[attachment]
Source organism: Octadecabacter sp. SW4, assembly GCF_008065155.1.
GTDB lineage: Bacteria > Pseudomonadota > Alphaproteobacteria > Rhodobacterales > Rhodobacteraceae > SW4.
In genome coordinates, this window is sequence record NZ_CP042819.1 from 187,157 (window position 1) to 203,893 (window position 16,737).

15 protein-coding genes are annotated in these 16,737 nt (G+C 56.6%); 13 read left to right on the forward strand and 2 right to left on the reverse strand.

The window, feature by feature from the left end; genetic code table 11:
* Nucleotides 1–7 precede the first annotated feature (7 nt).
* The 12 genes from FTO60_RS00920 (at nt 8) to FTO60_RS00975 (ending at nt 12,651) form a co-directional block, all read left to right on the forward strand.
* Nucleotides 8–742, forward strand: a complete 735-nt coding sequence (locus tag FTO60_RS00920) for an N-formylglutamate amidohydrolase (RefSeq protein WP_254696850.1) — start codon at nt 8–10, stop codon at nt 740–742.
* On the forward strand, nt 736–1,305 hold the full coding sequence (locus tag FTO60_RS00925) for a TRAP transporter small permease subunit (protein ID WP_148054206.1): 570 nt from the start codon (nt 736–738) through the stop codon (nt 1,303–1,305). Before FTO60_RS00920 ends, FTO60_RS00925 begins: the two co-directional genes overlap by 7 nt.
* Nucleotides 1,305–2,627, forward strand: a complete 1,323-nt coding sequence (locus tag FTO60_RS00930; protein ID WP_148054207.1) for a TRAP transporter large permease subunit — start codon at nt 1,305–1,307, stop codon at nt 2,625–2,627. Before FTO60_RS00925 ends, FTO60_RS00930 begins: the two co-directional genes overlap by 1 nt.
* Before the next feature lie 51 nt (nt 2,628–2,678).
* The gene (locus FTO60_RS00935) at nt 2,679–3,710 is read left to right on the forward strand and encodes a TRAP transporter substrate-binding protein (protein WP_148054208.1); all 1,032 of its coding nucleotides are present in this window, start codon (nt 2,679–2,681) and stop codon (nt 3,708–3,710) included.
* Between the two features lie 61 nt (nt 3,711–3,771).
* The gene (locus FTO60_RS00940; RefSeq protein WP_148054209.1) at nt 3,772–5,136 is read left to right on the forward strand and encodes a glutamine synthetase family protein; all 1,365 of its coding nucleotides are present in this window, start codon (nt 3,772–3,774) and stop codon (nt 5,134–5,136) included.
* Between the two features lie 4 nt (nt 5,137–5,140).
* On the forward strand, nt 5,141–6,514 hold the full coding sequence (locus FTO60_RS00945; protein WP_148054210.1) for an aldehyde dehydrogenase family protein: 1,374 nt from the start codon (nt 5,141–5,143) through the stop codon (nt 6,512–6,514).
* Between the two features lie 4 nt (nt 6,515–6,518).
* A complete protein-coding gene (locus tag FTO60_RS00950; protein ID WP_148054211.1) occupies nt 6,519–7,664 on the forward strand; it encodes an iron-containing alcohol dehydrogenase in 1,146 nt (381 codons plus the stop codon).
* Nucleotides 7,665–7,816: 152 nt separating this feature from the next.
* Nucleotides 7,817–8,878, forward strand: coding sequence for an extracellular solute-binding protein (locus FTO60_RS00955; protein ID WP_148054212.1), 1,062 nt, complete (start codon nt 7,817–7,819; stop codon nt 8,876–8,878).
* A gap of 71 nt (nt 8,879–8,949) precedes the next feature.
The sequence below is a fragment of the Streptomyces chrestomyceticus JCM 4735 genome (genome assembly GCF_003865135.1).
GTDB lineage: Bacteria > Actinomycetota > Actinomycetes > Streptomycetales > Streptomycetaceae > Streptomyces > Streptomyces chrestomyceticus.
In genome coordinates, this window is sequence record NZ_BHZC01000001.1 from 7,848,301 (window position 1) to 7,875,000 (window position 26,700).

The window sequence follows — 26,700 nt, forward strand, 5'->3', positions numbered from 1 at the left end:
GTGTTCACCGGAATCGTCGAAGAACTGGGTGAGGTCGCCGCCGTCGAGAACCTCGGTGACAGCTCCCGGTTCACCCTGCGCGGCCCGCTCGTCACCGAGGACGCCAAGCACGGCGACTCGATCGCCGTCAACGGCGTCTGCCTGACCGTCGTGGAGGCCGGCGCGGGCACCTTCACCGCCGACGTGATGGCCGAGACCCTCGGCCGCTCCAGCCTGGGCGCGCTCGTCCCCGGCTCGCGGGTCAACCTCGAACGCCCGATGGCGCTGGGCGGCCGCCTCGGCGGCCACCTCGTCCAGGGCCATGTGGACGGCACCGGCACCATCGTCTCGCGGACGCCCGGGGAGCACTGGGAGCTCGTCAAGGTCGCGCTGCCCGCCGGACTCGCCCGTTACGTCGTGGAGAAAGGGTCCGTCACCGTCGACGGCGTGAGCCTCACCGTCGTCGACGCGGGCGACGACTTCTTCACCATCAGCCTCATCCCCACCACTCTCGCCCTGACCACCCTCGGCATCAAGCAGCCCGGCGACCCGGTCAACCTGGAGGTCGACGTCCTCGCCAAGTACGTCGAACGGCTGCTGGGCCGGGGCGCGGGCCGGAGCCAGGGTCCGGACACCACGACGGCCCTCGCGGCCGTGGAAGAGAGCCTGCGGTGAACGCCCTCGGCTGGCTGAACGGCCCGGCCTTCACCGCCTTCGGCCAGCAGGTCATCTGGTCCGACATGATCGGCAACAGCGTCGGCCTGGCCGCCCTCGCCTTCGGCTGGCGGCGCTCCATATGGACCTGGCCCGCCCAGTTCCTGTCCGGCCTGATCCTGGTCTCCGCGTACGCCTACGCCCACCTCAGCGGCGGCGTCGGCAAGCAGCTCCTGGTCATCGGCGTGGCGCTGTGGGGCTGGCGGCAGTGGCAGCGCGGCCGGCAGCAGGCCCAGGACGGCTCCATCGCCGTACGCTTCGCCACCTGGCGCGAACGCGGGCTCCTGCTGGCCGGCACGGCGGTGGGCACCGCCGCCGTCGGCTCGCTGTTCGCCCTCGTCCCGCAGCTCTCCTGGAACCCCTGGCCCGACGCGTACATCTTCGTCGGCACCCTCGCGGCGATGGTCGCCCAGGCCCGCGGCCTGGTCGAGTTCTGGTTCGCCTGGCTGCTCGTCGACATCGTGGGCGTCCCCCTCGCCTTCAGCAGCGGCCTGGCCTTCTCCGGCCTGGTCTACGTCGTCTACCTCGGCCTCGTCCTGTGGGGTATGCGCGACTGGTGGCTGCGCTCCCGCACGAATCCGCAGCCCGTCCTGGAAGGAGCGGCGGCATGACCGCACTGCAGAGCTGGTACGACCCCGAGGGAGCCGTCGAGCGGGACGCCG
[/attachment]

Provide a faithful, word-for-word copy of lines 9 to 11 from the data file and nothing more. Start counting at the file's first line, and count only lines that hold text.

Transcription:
* On the forward strand, nt 736–1,305 hold the full coding sequence (locus tag FTO60_RS00925) for a TRAP transporter small permease subunit (protein ID WP_148054206.1): 570 nt from the start codon (nt 736–738) through the stop codon (nt 1,303–1,305). Before FTO60_RS00920 ends, FTO60_RS00925 begins: the two co-directional genes overlap by 7 nt.
* Nucleotides 1,305–2,627, forward strand: a complete 1,323-nt coding sequence (locus tag FTO60_RS00930; protein ID WP_148054207.1) for a TRAP transporter large permease subunit — start codon at nt 1,305–1,307, stop codon at nt 2,625–2,627. Before FTO60_RS00925 ends, FTO60_RS00930 begins: the two co-directional genes overlap by 1 nt.
* Before the next feature lie 51 nt (nt 2,628–2,678).